By Kenyon Stronski
When last we talked, we looked at Cao Cao, a military leader, tactician and grand chancellor of the Easter Han Dynasty — leading him to be one of the central figures of the Three Kingdoms period. Now, we move on to Dong Zhou – a general, political and warlord who used the young Emperors of Eastern Han for his own devices. A man that was so evil, in the official records of his death he was left in the street with a lit wick placed upon his body; it is said the fire burned for days on the fat and oils of his body. A special order was also given that whoever would attempt to collect or go forth to the body would be killed.
Dong Zhou was not a liked man.
Zhou was born sometime in 140 A.D. and is said to have been a good youth — chivalrous, strong, and had a particular affinity for horseback archery. Come 165 A.D., he would serve in a branch of the Imperial Guard known as the Wulin corps in the capital Luoyang. Leading on he became a county magistrate in the Commandery of Yanmen, an inspector of the Bing Province and an administrator of the Hedong Commandery.
Eventually, the Yellow Turban Rebellion broke out in the summer of 184 A.D. and Zhou was sent to take over from another general. Zhou’s initial efforts were rather unsuccessful, however with another general arriving victory was shortly gained.
Zhou was given a variety of titles in the 180s including General Who Smashed the Caitiffs and General of the Vanguard — he was also given a promotion to be governor of the Bing Province however he was unwilling to leave his men and thus never attended his post. During this time, Zhou was beginning to smell blood in the water and see the writing on the wall for the Eastern Han dynasty — so he built up power.
Emperor Ling died in 189, and following an order from General-in-Chief Dong Zhou, would lead his men towards Luoyang to aid him in eliminating a faction of eunuchs known as the Ten Attendants.
The Ten Attendants were an extremely powerful eunuch faction and given the opportunity — would have used the child Emperors to further their own gains. However before Zhou could arrive, the general was assassinated by the eunuchs and the capital fell into absolute chaos. Taking the emperor hostage, the eunuchs fled Luoyang however were intercepted by Dong Zhou and ferried back to the palace.
Following his arrival in Luoyang, Zhou took command of the leaderless and disorganized forces there, convinced Lu Bu to join his army and proclaimed himself the Excellency of Works.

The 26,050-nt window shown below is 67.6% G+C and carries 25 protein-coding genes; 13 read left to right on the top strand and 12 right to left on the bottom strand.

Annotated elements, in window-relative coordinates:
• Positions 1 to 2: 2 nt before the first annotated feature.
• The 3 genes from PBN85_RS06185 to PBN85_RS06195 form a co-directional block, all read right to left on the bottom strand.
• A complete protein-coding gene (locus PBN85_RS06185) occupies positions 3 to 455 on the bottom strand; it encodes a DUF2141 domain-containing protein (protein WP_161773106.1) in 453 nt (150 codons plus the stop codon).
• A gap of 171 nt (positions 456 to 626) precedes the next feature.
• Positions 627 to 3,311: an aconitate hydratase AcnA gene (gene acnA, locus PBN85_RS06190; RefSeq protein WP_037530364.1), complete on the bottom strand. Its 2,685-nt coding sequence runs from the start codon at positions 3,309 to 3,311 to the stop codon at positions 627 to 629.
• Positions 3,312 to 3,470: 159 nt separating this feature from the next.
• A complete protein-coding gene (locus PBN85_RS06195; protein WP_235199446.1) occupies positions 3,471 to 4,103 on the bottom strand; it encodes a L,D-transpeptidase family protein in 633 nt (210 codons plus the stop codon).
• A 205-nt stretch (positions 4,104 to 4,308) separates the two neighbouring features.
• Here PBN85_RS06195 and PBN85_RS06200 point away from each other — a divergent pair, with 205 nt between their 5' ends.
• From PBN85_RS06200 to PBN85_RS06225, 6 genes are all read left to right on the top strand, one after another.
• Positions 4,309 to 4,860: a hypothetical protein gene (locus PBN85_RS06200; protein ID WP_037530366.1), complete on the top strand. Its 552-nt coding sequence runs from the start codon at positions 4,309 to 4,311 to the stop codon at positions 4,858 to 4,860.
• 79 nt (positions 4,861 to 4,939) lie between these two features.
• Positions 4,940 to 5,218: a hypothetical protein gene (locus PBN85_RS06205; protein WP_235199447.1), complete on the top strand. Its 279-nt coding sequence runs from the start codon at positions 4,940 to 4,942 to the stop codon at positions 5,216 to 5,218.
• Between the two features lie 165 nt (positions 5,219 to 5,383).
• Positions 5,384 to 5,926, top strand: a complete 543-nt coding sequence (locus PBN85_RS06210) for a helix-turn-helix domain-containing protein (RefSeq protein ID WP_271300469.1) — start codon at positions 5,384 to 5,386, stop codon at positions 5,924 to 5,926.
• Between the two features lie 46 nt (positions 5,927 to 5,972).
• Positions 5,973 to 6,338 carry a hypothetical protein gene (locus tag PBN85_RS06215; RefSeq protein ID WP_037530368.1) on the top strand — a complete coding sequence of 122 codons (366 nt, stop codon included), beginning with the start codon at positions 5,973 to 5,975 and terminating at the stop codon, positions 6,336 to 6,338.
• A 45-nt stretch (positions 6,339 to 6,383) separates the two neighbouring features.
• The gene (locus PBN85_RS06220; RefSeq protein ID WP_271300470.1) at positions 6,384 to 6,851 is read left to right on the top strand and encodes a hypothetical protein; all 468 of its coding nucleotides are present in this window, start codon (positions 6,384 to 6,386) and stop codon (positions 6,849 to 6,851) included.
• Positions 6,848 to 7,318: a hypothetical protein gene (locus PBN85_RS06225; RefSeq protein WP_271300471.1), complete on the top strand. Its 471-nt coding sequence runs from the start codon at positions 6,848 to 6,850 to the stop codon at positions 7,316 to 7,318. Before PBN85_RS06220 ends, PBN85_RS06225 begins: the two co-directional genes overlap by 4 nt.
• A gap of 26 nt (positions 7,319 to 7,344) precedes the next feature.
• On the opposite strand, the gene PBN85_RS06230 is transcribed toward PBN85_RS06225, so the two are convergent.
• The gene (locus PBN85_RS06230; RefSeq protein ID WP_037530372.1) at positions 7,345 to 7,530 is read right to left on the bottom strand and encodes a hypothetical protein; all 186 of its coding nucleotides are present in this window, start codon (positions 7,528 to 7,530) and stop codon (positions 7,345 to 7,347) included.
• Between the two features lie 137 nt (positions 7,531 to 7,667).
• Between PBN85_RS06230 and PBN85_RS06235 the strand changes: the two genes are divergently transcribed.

Following his proclamation, Emperor Shao was deposed by Zhou and replaced by Emperor Xian. Emperor Xian was younger than Emperor Shao, and thus more likely to fall victim to Zhou’s poisonous words. Zhou would proclaim himself chancellor and became the head of the Imperial Court in Luoyang.
It was said that Dong Zhou exhibited many disrespectful gestures in the Emperor’s Court. Some being that he still carried a sword in the Emperor’s presence and he would walk normally — when people were meant to trot.
In the same year of Zhou’s rise to power, officials and warlords from the surrounding regions formed a Coalition force to launch a campaign against the tyrant. After some losses, Zhou would evacuate Luoyang and move to Chang’an. Before this migration though, troops were ordered to sack the tombs of the Han emperors for treasures and to steal valuables from the wealthy.
This led to Luoyang being so heavily damaged that Coalition forces opted to retreat rather than hold the former capital.
When more fighting took place, the Coalition was already falling apart due to infighting. It was also said that Dong Zhou would torture and maim Coalition captives so harshly that morale within the soldier ranks was extremely low.
For a few months, Zhou would hold massive banquets in the new capital where torture was common. Thousands of public servants were wrongfully accused, kidnapped, killed, executed, and tortured.
The one downfall of Dong Zhou was Lu Bu. Lu Bu was Zhou’s personal bodyguard and foster son who was also praised as one of the most effective generals on the battlefield; unbeatable in a duel. Following a few slights, and some encouragement from an Interior Minister, Lu Bu would make the decision to assassinate Zhou, who would then be killed in 192 A.D.
As stated in the start, it was said Dong Zhou’s body burned for days, while nobody was allowed to go near or attempt to retrieve the body. Former generals under Dong Zhou would flee due to the thought of their association with them being treason, and were not allowed to be pardoned for their crimes.
However, Dong Zhou’s loyalists, namely Li Jue, Guo Si, Zhang, Ji and Fan Chou would raise an army to attack Chang’an. With an army of around 100,000, they would surround the capital, and take the emperor back into their hands.